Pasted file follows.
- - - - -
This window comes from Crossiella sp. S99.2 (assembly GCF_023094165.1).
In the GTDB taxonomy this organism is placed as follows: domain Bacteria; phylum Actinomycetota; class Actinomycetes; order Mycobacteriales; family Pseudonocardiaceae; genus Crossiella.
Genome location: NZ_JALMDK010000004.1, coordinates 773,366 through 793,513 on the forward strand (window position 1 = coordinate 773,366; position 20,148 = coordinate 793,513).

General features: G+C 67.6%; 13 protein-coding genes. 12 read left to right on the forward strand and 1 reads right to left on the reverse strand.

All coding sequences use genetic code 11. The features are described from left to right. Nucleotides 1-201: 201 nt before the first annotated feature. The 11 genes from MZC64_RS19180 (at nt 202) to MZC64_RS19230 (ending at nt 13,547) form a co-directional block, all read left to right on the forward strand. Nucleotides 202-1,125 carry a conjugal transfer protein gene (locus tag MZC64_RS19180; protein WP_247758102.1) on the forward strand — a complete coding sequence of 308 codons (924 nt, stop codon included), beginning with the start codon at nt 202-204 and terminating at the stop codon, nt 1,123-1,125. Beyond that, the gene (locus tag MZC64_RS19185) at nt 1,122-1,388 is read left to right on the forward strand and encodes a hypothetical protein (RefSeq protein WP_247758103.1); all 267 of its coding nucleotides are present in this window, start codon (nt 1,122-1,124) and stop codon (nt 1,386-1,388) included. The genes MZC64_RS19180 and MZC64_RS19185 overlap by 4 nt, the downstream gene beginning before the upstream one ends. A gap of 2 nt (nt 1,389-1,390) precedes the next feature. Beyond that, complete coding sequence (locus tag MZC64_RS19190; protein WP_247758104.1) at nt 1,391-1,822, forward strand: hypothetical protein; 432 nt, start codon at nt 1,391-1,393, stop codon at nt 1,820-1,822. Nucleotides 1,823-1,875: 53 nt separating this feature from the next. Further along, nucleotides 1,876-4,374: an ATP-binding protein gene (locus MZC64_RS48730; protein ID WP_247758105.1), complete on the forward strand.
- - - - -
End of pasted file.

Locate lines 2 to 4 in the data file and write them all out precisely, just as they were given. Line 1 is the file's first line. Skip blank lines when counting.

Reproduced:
In the GTDB taxonomy this organism is placed as follows: domain Bacteria; phylum Actinomycetota; class Actinomycetes; order Mycobacteriales; family Pseudonocardiaceae; genus Crossiella.
Genome location: NZ_JALMDK010000004.1, coordinates 773,366 through 793,513 on the forward strand (window position 1 = coordinate 773,366; position 20,148 = coordinate 793,513).

General features: G+C 67.6%; 13 protein-coding genes. 12 read left to right on the forward strand and 1 reads right to left on the reverse strand.